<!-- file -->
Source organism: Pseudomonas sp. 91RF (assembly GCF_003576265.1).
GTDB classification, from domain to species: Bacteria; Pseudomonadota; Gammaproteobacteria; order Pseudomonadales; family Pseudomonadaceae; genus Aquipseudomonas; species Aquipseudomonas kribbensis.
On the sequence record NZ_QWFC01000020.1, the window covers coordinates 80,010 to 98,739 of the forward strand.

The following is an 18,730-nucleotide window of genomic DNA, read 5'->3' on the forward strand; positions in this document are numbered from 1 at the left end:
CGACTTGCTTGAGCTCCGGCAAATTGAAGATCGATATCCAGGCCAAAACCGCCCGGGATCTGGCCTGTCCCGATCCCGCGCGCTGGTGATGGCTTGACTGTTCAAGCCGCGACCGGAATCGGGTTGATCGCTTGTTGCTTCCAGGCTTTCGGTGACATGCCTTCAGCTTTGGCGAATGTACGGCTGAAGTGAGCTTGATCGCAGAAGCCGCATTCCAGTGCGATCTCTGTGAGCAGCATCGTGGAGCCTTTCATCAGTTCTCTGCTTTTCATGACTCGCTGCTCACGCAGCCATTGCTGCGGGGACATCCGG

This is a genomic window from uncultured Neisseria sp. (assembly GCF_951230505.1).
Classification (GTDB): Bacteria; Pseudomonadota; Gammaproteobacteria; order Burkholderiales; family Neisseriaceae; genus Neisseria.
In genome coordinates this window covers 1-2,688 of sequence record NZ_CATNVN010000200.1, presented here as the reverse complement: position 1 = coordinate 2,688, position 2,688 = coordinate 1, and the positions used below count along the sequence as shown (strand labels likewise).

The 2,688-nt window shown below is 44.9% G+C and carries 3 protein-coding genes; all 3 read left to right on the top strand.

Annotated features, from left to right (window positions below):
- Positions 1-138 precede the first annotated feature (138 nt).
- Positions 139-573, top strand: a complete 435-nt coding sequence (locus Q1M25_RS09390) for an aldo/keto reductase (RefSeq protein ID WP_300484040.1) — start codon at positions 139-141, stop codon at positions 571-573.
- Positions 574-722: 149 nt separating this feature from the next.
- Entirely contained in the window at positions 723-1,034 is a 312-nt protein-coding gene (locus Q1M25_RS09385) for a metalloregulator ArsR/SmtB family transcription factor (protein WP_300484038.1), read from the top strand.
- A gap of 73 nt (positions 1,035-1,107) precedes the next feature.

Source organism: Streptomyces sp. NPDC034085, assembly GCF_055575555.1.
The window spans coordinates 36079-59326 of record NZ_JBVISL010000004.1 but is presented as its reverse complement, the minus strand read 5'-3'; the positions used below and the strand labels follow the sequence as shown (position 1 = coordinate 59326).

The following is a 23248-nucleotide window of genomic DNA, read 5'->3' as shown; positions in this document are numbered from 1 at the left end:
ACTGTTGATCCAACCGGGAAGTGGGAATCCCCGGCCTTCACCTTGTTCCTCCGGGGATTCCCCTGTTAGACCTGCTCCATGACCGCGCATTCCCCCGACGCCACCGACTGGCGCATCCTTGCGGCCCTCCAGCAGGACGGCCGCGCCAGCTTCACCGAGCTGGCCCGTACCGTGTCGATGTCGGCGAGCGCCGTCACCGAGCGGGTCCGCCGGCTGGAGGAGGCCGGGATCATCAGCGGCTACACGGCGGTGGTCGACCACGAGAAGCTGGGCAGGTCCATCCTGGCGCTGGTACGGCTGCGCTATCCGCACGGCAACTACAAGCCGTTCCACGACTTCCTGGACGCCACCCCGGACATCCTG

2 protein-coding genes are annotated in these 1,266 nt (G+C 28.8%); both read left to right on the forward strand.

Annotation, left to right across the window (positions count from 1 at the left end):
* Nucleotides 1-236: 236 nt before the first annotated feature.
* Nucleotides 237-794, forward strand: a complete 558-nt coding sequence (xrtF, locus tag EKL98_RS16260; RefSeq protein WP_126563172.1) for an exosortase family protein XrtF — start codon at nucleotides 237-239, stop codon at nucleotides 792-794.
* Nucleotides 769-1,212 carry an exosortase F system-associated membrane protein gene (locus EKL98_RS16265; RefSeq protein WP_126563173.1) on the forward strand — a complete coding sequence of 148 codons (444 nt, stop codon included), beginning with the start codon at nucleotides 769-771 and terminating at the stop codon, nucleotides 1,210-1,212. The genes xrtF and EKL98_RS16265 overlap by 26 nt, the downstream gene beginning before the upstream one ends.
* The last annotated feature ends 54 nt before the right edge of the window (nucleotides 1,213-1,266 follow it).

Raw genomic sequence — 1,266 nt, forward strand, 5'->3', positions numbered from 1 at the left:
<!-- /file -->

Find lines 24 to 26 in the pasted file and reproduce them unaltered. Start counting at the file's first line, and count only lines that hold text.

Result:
* Nucleotides 769-1,212 carry an exosortase F system-associated membrane protein gene (locus EKL98_RS16265; RefSeq protein WP_126563173.1) on the forward strand — a complete coding sequence of 148 codons (444 nt, stop codon included), beginning with the start codon at nucleotides 769-771 and terminating at the stop codon, nucleotides 1,210-1,212. The genes xrtF and EKL98_RS16265 overlap by 26 nt, the downstream gene beginning before the upstream one ends.
* The last annotated feature ends 54 nt before the right edge of the window (nucleotides 1,213-1,266 follow it).

Raw genomic sequence — 1,266 nt, forward strand, 5'->3', positions numbered from 1 at the left: